Thank you for your interest in the Orthodox Church, and for your interest in Holy Transfiguration Church in particular.
If you're considering becoming Orthodox, this is the page for you.
Regardless of your background or your present beliefs, you're welcome to explore Orthodoxy at HTOC. Jesus met people where they were and asked them to follow Him; we take the same approach. We'll meet you where you are, but we won't leave you there. We want you to have the abundant life that Christ promises us, and that requires that you both believe and live according to the Gospel in the Orthodox way that has been handed down to us.
So, what's the process?
The first step in the process is the one you've already taken (congratulations!), and that is becoming interested in Christ and His Church.
We understand that it takes courage to reach out to another person about things that stir our hearts, especially something as personal as religous faith. It's even scarier to walk into a strange church for the first time. That's why we try to make our guests feel comfortable when they visit. (If you passed over that part on the previous page, go back and read it here.)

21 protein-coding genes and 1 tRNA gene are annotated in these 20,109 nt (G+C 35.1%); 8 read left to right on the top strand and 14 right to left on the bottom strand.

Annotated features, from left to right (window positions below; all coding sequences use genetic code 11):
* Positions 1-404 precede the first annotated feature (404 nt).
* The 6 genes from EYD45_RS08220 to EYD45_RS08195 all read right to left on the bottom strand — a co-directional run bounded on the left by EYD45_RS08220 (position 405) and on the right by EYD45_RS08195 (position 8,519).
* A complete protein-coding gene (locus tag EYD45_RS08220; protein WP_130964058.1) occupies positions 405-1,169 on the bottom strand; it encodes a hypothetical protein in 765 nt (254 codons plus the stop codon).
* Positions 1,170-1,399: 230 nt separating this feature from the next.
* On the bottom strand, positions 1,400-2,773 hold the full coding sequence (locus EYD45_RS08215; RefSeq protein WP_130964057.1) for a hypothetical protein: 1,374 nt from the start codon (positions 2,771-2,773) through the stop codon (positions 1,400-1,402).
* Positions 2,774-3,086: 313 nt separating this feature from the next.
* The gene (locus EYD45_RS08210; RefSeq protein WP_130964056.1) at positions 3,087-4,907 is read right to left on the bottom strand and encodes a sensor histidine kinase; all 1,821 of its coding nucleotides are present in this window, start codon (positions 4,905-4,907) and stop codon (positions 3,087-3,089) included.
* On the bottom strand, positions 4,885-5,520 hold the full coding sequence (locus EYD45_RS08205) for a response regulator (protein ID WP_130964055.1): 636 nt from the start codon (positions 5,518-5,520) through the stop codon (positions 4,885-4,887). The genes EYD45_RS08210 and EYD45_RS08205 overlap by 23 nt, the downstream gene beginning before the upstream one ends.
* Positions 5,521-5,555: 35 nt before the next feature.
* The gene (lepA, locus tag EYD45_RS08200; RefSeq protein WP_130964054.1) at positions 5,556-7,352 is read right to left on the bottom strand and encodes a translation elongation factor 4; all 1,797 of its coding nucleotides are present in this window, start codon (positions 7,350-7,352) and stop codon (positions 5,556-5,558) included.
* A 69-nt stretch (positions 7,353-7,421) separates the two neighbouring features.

We also know that you're curious enough to have found us on the Interwebz, that you're basically open to some new ideas and experiences (or you wouldn't be here), and that you're seeking for something, maybe for something you can't even put into words yet. That's okay. Everybody's spiritual journey is different, and we respect that.
So, you're curious, open and seeking. That's a good place to start. As we said on the previous page, Orthodoxy is life. We can't get it from reading about it or watching it on YouTube, it has to be experienced first-hand and lived.
So the next steps are to attend a service. Sunday morning Liturgy is best. If you're presently committed to attending another Christian service on Sunday morning, then come see us for Vespers on Wednesday or Saturday night. These services are shorter and quieter than our Sunday morning Liturgy, and they're often a good place to experience Orthodox worship for the first time.